CarBlog Tire Review: BFGoodrich Advantage T/A Sport
BFGoodrich has a new product out: it’s called the Advantage T/A Sport; “A tire with a mission for daily fun,” as it’s being marketed. Before BFGoodrich invited me to NOLA Motorsports Park in New Orleans to test out their new tires, I would have scoffed at a mission statement like that. I can make any tire fun with nothing more than a simple burnout. This statement is mathematically sound, too. The amount of seconds a burnout lasts before a tire pops is directly proportional to how fun I think it is.
But that’s only one way to have fun with tires, and it marginalizes the thought that goes into the four rubber hoops that connect our vehicles to the road. Tires are probably the most underrated pieces of equipment we use as drivers. Even as a car enthusiast, I am also guilty of sometimes taking for granted the extensive engineering that goes into tires, but my time testing the Advantage T/A Sport against its competition would change that.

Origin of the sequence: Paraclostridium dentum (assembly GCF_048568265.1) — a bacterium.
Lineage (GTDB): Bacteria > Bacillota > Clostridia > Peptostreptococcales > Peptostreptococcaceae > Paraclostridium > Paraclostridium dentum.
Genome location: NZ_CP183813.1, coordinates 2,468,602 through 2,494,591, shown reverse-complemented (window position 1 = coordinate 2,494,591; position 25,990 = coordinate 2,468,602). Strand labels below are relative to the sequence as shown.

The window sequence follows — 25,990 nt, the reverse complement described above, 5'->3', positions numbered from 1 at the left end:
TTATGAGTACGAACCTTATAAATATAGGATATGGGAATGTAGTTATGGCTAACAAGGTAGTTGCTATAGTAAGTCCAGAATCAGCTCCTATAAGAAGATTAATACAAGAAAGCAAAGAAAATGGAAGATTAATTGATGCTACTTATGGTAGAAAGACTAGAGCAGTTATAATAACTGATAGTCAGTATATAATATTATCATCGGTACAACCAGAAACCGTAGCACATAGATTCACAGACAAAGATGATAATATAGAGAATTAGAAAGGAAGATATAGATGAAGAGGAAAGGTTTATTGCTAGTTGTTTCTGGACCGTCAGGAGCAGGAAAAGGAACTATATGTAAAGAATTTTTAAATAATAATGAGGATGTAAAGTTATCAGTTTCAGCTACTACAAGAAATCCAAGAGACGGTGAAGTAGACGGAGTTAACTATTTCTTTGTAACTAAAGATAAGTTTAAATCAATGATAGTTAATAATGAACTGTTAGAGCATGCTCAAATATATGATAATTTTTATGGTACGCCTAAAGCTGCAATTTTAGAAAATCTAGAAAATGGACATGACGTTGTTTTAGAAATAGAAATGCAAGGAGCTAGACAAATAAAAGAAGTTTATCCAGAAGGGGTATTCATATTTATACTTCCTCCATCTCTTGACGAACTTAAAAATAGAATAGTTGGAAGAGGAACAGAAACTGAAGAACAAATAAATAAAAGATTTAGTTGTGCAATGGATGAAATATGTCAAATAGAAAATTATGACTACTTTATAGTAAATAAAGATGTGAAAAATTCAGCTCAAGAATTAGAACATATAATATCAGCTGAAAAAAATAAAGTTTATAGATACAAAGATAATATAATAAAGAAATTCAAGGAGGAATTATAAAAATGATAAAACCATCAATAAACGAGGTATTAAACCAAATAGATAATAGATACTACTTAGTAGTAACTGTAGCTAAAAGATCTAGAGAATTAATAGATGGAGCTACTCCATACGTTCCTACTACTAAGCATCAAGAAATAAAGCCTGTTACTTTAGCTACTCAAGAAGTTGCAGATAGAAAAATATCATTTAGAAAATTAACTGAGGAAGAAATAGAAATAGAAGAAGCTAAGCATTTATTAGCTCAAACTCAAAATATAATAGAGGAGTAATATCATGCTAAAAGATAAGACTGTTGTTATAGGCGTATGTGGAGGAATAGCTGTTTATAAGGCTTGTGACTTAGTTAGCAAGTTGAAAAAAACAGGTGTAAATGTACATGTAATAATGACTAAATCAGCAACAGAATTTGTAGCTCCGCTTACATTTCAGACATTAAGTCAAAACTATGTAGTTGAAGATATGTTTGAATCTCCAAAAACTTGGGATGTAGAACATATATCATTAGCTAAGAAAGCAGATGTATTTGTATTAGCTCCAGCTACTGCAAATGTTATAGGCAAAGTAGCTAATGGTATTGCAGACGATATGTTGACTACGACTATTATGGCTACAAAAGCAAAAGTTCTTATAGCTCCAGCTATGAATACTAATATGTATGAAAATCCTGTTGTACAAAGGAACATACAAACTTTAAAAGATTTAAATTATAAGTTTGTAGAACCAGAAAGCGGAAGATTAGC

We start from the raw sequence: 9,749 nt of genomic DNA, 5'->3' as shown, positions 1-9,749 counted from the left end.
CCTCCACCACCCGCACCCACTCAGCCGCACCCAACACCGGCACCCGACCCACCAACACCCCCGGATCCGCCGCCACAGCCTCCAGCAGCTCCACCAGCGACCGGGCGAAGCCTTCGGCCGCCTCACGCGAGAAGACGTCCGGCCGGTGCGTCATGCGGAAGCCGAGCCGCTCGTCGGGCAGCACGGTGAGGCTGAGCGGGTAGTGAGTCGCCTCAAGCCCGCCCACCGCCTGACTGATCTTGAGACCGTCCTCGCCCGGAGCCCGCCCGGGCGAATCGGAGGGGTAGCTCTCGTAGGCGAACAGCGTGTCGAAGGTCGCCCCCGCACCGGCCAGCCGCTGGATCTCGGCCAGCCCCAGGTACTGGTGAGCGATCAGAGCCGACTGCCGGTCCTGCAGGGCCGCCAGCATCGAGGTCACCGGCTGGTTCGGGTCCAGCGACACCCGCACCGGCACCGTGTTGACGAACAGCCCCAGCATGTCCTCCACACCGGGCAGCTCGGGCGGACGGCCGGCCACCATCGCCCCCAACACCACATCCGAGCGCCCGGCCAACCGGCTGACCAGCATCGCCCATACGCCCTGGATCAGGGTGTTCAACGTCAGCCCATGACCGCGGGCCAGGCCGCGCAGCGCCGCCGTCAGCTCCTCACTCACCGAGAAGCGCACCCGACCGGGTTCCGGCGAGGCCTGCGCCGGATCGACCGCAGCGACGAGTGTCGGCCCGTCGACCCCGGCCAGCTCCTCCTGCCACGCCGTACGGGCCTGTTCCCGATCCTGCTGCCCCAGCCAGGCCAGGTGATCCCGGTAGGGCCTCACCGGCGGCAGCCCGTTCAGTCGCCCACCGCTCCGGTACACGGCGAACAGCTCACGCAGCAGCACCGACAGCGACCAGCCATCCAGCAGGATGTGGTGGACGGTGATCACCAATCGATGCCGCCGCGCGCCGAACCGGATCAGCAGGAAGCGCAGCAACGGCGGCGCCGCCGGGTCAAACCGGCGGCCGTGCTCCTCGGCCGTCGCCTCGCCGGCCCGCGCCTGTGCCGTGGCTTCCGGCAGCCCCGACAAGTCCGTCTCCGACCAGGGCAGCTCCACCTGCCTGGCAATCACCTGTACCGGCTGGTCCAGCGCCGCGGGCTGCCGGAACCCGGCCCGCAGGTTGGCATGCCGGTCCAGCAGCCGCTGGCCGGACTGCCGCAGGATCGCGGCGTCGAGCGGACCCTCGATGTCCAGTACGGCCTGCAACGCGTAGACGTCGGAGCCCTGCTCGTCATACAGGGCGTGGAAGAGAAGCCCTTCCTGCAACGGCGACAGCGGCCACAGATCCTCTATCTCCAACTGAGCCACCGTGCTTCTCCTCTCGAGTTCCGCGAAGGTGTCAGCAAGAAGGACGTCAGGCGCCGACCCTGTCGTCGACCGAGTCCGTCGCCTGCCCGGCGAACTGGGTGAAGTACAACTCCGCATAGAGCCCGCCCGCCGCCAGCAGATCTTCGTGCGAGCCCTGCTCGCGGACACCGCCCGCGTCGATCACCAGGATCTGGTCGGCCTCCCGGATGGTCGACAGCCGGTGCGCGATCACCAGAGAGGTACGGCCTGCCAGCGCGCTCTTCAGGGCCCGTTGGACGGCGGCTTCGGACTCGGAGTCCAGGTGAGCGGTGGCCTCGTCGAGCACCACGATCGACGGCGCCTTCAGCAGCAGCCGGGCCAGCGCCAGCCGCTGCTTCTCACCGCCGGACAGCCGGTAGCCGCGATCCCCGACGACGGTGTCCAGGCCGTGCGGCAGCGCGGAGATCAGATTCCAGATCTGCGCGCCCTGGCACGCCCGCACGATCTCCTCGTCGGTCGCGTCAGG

My first test of the day was to drive a pair of Honda Accords up to and beyond their limits of lateral grip on a wet skidpad. One Accord was equipped with the new Advantage T/A Sport tires. The other was shod with Goodyear Assurance Fuel Max tires. The differences were astounding.
Up to and exceeding the Accord’s limits of lateral adhesion, the Advantage T/A Sports were very predictable. Traction breakaway was smooth and progressive, and once I exceeded the traction circle, with a slight lift off the throttle I was able to smoothly guide the Accord’s understeering nose back along its intended course nearest the skidpad cones.
Had I not experienced the competing Fuel Max tires, I would not have been staggered by the T/A Sports’ performance. With the T/A Sports, a modern midsize sedan behaves like you’d expect, but with the Goodyear Assurance Fuel Maxes, the Accord was agreeable in name only.
The Goodyear tires turned the Accord into a possessed Tickle Me Elmo trying to vibrate its way out of my hands. At the limit of adhesion, the front end started to howl—not the tires, mind you, but the entire front suspension and subframe began to howl because of the tread blocks deforming at the limit. Traction breakaway was very abrupt, too, and then when I would ease the throttle to bring the nose back, it would snap back in, almost making me oversteer into the cones.